Honestly, I'm not sure I agree with this. Face recognition software uses patterns based off of the dimensions and angles of ones face. I'm not sure a simple picture would be enough to trick the system. A picture does represent an image of the target, it does not replicate the targets facial structure or dimensions in a 3d envirenment. Facial recognition software doesn't just use a picture of the person and match it with an existing picture, it also checks for things like eye spacing, nose angles, cheek definition, distance between chin and lips, lip curvatures, etc. Most software of this sort requires you to start out looking straight, then turn your head slightly right, left, then right again, then back to straight. While your doing this it is calculating all the key identifiers and dimensions of your face and matching those to what is saved from the original scan. That is hard to emulate with a picture. Maybe a picture will work for less complicated software, but if the op is going to go through the trouble of all this, I don't think he/she is going to buy the kmart special.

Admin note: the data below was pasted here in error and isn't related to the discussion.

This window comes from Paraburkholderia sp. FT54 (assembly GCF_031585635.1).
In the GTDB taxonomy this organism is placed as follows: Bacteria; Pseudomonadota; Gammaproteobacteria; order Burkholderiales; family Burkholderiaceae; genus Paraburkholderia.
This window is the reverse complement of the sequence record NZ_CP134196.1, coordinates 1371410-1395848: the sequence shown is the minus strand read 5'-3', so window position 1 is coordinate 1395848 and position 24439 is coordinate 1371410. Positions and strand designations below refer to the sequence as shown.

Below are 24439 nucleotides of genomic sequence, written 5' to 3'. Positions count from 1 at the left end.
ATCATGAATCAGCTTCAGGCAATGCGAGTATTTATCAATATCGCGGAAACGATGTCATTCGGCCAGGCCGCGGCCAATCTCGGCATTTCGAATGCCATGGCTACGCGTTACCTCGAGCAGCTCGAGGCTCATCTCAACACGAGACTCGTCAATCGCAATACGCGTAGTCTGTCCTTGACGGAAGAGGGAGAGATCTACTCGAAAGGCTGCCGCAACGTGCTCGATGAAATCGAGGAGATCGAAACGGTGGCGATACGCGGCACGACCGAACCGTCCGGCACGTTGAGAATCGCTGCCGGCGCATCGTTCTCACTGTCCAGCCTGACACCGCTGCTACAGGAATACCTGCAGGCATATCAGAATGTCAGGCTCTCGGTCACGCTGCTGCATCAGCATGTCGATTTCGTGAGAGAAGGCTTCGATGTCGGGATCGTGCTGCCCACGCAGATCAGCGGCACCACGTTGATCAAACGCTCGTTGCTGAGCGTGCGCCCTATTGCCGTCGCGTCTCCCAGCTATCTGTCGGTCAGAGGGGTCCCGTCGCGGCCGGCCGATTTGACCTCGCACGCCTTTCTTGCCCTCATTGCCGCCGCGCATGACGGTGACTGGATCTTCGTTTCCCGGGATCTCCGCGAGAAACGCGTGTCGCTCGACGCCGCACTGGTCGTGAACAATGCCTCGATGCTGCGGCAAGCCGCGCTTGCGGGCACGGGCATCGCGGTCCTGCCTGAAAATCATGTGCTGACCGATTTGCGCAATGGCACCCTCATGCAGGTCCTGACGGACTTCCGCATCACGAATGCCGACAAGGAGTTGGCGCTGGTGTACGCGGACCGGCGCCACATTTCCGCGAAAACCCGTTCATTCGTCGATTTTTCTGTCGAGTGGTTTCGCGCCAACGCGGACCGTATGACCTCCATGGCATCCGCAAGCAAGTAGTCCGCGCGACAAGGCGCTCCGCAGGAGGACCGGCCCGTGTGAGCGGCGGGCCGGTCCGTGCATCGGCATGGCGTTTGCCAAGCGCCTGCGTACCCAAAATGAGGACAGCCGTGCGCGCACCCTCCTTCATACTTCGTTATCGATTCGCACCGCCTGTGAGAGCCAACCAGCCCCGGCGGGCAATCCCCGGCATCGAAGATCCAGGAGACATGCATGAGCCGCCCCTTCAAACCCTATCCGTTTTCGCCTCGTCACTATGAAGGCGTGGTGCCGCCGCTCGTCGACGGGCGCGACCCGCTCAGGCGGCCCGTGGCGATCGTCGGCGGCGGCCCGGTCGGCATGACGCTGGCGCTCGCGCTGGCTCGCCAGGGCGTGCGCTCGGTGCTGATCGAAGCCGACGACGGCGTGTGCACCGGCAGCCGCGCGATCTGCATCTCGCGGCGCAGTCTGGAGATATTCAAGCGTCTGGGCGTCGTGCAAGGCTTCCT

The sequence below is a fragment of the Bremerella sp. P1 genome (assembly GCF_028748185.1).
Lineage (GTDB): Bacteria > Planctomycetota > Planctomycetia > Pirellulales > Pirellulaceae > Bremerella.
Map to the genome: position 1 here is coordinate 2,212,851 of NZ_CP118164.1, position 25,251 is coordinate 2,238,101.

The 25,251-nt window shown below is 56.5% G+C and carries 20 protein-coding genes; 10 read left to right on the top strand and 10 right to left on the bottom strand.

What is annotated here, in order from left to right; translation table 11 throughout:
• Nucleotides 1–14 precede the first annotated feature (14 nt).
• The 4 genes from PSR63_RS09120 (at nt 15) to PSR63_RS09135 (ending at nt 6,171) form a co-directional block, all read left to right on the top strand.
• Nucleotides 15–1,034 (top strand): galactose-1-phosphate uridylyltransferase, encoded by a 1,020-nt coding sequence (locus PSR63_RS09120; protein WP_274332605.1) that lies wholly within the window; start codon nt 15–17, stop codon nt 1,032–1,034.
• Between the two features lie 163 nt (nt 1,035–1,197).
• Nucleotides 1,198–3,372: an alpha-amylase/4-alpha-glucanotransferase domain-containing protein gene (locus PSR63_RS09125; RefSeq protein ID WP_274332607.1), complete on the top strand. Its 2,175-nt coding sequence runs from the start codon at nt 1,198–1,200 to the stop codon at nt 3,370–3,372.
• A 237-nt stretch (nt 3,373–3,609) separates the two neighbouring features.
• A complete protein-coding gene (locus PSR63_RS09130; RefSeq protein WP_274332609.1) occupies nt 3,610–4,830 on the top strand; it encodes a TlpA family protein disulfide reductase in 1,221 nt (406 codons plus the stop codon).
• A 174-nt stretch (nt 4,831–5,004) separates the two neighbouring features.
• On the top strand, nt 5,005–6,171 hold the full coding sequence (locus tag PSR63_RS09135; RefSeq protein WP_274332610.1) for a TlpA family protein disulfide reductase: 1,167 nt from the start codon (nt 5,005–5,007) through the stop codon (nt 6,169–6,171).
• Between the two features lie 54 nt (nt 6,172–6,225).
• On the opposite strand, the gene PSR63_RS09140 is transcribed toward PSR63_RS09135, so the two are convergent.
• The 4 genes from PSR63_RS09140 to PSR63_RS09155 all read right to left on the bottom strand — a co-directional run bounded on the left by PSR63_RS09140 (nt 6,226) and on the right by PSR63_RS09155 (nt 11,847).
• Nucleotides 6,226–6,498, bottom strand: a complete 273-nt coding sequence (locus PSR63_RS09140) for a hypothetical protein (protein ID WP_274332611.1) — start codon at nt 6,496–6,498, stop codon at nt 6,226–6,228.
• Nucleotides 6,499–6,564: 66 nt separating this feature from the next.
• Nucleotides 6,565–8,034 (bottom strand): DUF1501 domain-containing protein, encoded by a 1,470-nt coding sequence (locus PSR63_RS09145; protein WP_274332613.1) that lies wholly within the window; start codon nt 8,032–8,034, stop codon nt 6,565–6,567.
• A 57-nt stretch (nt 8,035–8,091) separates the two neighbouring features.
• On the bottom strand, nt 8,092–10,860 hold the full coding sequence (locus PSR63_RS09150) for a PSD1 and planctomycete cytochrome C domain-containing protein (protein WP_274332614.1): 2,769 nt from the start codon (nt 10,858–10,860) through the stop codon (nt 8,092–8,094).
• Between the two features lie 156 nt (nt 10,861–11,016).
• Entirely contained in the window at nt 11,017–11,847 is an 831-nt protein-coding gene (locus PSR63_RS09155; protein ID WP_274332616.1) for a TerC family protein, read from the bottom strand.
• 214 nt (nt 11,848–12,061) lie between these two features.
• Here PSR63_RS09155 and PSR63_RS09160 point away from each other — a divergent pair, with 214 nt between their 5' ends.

Now, I would be more worried about users being locked out due to tanning, (changes complexion of user), facial gesture not matching via smiling/not smiling it changes dimensions of face, weight gain or lose, etc.
Honestly, this is kind of a loaded question, really it all depends on the hardware and software capabilities of the product in question. Make sure you test the product before you buy it. Ask the developers if it uses 3d facial mapping, ask what its limitations are, does it do indepth comprehensive facial analysis, ie; does it check for width, length, depth, angles, etc. Does it check for background depth/vs facial placement. Most real facial recognition software (well what I consider to be real) will have these features. If the software doesn't use 3d mapping, and doesn't do point to point checks for unique key identifiers such as depth perceptions, distances, etc then look for something better.
When it comes to decisions like this you really get what you pay for. If you are trying to buy software only, and run the software with the built in camera, or a cheap external usb camera bought from staples or bestbuy then no, I would agree with Anders 100% and say anyone with a HD picture of the target would likely be granted access. If you plan on spending a lot of money and buy the whole system which includes a specialized camera that is made soley for this purpose, that has software that is specific to the camera designed to map the face correctly then I'd say yes, go for it.
It all comes back to how much are you willing to spend, and is that expense really worth it.
Sorry Anders, I see your post count and know you're a veteran, with extensive knowledge in computer science. I'm just not sure I agree with you on this answer 100%. While you are correct in your statement about using the picture, that is only applicable with low end to mid grade (FTS).